Former Rhode Island Gov. Lincoln Chafee ended his long-shot bid for the 2016 Democratic presidential nomination, he announced Friday.
“As you know, I have been campaigning on a platform of Prosperity Through Peace,” Chafee said at the DNC’s annual Women’s Leadership Forum in Washington. “But after much thought I have decided to end my campaign for president today. I would like to take this opportunity one last time to advocate for a chance be given to peace.”
The Democrat declared his presidential campaign in June, shortly after announcing that he had formed an exploratory committee.
One of the reasons Chafee decided to drop out now: Hillary Clinton had “a good week,” he said, one where former Virginia Sen. Jim Webb dropped out of the race, Vice President Joe Biden declined to run and she withstood hours of testimony on Capitol Hill.
“Obviously it was a good week for Secretary Clinton,” Chafee told reporters after his speech. “She did well in the debates and then Senator Webb got out, Vice President Biden declined to join the race, she did well in the Benghazi hearing and Gov. Chafee got out of the race.”
Chafee has spent most of his life as a Republican. He was nominated to his late father’s Senate seat in 1999 and then was elected as a Republican in 2000. He served only one term, losing to Democrat Sheldon Whitehouse in 2006, but then successfully ran for governor of Rhode Island as an independent.
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Chafee said on Friday that the most memorable moment of his campaign was getting to speak to audiences in Iowa and New Hampshire, but the moment that received the most press was his call to the United States to return to the metric system.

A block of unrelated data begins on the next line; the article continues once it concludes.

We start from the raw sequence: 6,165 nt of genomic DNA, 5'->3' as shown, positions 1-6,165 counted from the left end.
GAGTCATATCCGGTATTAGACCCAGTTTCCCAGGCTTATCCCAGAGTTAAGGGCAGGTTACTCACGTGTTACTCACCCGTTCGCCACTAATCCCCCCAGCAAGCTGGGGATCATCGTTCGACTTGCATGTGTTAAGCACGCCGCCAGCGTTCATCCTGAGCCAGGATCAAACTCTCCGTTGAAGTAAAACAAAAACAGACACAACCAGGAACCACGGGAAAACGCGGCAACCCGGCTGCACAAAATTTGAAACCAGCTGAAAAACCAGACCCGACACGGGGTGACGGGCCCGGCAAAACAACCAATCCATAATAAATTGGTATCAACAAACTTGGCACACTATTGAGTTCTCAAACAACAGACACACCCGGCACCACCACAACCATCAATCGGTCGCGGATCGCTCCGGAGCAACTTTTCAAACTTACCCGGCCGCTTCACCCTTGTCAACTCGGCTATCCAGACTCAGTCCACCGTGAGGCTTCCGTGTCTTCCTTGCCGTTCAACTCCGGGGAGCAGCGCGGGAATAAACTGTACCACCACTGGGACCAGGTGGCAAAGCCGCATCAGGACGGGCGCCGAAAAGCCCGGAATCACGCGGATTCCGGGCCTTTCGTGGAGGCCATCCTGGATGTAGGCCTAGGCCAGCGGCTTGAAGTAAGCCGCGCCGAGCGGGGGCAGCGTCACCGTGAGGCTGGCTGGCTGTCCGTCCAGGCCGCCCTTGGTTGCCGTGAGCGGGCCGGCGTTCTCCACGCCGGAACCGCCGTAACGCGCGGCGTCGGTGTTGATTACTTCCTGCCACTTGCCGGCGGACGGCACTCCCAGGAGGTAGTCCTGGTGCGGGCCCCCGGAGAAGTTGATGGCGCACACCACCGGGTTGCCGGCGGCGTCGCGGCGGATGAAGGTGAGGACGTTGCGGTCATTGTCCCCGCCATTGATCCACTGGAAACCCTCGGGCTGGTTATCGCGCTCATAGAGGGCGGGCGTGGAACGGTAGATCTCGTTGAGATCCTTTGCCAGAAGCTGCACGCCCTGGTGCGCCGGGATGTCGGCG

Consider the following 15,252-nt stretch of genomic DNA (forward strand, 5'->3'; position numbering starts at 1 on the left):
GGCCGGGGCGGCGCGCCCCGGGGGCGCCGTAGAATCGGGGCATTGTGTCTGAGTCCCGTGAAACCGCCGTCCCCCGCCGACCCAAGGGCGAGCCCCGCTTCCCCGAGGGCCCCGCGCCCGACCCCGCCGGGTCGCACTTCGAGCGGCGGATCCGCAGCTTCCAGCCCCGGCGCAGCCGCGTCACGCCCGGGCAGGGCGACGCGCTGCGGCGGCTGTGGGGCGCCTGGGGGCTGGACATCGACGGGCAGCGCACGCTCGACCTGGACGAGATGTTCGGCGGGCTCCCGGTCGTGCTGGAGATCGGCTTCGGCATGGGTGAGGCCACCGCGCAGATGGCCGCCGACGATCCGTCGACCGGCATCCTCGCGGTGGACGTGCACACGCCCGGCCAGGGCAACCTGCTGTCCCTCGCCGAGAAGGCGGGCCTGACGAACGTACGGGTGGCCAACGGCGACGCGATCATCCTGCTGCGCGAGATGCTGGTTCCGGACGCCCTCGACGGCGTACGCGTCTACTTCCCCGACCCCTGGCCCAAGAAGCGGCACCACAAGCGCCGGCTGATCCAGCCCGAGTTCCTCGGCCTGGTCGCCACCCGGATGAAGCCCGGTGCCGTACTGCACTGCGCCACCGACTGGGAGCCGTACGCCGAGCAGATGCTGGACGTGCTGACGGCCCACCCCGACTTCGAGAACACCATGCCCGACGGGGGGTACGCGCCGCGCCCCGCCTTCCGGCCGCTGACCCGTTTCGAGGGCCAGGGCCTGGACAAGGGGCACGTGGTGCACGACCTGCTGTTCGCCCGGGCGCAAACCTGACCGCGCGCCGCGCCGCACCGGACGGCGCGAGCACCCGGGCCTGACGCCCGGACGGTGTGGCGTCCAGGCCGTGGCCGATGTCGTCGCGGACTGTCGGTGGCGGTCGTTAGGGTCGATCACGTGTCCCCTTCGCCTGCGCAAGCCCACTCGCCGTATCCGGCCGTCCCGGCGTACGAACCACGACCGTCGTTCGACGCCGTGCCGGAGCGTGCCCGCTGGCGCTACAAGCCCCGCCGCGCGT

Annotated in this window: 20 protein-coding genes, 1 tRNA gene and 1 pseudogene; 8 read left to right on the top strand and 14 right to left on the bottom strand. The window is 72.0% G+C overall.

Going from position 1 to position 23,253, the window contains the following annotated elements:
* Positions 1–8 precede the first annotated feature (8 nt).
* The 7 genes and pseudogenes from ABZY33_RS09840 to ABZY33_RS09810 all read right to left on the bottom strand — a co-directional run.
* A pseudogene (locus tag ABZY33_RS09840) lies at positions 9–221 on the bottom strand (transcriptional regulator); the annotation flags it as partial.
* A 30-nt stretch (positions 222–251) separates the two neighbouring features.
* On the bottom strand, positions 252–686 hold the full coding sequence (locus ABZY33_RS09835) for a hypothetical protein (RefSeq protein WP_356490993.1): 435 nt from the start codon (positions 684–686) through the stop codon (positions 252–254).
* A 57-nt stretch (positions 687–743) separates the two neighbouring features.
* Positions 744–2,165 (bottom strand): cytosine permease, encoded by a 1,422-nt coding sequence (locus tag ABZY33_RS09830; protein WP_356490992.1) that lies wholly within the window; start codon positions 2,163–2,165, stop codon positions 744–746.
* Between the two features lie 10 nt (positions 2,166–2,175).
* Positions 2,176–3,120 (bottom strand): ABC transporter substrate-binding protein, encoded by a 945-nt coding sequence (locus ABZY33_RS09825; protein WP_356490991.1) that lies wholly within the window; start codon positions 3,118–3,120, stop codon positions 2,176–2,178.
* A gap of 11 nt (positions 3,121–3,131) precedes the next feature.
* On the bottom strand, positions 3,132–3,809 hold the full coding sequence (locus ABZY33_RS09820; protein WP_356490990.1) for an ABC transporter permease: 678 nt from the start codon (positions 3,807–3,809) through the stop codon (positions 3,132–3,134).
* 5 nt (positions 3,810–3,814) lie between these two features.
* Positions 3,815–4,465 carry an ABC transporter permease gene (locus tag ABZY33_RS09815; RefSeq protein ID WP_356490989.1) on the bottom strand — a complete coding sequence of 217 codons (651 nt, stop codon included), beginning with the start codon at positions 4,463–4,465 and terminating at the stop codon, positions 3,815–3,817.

The former governor stood by the decision after he dropped out.
“I stand by that. That was part,” Chafee said, emphasizing the word part, “of no drone strikes, fair trade, ending capital punishment, not diplomats that are political donors, bringing Snowden home.”
“I wish it was put into context of all the other issues that I brought up at the time,” he said. “It was a long list. Metric was one of the 10.”
Chafee has been one of the most aggressive candidates against frontrunner Hillary Clinton, calling her out at multiple times about her 2002 vote in favor of the Iraq War.
“Considering the premise for invading Iraq was based on falsehoods and considering the ramifications we live with now from that mistake, I would argue that anybody who voted for the Iraq War should not be president and certainly should not be leading the Democratic Party,” he said in an interview with CNN earlier this year.
Chafee was never supremely confident in his chances to win the nomination. When asked by CNN in April if he would bet on himself to win, he simply responded, “I can’t,” before catching himself and saying that he is “in it to win.”